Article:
- 1 cup (2 sticks) butter (no substitutes)/additional butter as needed for frosting.
- 1 1/2 cups sifted 10x confectioners' sugar
- 1 1/2 sifted all-purpose flour
- 1 teaspoon pure vanilla extract
- 1/2 cup pecans or hazelnuts, ground or finely chopped
- red food coloring
- 1 cup seedless red raspberry preserves
Veronica Mitchell of Park Hills Kentucky
Cream butter and 1/2 cup of the sugar until well-blended in a large bowl; stir in flour, vanilla, and ground nuts. (Dough may be chilled for half an hour for easier handling.)
Roll dough, 1 level teaspoonful at a time, into balls between palms of hands.
(Tip: Uniformity is important for an attractive tray presentation.)
Place balls 2” apart on parchment-lined cookie sheets.
Lightly butter the bottom of a flat-bottomed glass or measuring cup and dip into 10x sugar; press over each ball to flatten to about a 1” round.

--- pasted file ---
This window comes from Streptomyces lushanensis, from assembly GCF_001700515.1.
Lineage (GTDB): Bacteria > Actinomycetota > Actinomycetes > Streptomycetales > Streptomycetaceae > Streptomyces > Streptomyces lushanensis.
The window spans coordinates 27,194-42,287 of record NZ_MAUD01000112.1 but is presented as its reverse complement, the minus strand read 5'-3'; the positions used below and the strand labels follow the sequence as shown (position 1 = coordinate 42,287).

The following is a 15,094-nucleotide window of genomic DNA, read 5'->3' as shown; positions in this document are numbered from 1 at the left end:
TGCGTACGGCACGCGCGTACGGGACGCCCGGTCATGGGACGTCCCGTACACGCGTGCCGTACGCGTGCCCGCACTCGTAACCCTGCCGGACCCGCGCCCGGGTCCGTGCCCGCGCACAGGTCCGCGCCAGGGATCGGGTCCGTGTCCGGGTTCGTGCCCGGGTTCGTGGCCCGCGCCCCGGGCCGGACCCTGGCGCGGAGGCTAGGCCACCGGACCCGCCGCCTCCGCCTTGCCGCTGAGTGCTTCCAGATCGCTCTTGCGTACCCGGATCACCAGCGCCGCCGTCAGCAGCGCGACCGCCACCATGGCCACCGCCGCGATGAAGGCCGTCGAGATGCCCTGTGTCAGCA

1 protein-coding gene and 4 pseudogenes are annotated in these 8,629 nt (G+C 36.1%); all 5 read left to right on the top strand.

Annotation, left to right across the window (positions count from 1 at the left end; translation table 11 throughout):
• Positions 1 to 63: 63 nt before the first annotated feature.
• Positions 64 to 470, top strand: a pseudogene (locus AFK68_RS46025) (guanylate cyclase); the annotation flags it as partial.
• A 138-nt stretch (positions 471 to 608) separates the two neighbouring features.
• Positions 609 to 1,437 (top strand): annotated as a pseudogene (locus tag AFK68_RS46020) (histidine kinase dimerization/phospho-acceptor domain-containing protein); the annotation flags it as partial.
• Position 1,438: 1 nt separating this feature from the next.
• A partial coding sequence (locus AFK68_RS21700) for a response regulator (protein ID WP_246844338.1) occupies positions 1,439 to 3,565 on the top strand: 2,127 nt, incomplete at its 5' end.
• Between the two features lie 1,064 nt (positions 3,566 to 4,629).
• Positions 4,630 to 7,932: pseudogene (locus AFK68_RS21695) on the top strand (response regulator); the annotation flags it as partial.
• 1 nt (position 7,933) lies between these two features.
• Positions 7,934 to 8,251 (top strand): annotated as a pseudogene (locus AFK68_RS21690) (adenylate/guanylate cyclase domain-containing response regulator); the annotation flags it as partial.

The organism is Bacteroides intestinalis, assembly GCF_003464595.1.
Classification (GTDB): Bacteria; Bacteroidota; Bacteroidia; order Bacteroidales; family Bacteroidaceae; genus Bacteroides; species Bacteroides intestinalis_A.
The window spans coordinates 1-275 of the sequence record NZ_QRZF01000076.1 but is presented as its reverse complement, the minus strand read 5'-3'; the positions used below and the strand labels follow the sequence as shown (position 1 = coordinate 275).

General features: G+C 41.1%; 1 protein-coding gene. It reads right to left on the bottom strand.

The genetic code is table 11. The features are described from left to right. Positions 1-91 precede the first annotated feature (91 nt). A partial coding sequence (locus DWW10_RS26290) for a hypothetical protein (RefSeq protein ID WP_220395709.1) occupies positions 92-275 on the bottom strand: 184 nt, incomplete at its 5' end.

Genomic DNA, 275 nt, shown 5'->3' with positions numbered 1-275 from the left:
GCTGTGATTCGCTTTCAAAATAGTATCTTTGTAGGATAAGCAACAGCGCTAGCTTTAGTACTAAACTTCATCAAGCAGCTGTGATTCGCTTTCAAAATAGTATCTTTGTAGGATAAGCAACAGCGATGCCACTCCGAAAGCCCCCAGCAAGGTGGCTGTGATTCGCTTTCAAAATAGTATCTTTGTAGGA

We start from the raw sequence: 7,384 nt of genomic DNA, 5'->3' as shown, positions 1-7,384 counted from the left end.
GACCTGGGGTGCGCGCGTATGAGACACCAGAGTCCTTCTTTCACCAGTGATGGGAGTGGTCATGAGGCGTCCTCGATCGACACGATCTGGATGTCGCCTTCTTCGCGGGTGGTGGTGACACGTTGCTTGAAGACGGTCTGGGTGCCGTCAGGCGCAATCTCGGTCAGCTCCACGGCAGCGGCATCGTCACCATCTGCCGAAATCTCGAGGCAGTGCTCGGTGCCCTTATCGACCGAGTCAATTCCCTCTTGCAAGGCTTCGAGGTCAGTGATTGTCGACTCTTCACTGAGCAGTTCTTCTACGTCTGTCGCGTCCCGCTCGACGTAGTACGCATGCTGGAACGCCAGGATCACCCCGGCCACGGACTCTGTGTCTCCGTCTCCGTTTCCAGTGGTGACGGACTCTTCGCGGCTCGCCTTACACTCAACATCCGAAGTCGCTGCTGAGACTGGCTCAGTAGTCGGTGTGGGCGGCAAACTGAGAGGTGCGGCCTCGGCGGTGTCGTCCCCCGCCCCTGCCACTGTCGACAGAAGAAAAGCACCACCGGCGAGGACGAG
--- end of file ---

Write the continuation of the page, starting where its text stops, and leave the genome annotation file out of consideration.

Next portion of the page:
Bake in moderate (350°) oven 10 minutes or until golden on edges.
Remove gently from sheets and cool on wire racks.
Beat remaining 1 cup of sugar with a few drops of water and two tablespoons butter (optional) until smooth in a small bowl; tint pink with a drop or two of food coloring.
Gently spread approximately 1/2 teaspoonful of red raspberry preserves over flat side of half of the cookies and top with the remaining cookies to form a sandwich.
Attach a writing tip to a cake-decorating set; fill pastry tube with pink frosting.
Beginning at center of cookie, form a spiral with rings continuing to rim of cookie.
Press an edible pearl in center of spiral.
Servings: 3 dozen sandwich cookies
MITCHELL writes, “I began a tradition of baking Christmas cookies 47 years ago, always trying at least one new cookie yearly. This modified recipe dates back to that first season and is the indisputable favorite of cookie recipients. I began the ‘bake-off’ with my two sisters, baking through the night as my first child slept. As the years rolled by, my sisters gave up the effort, leaving me to the task. I annually bake approximately 100 dozen cookies of about 13 different varieties. I’ve threatened to give up the tradition, but my son, now 47, won’t hear of it!”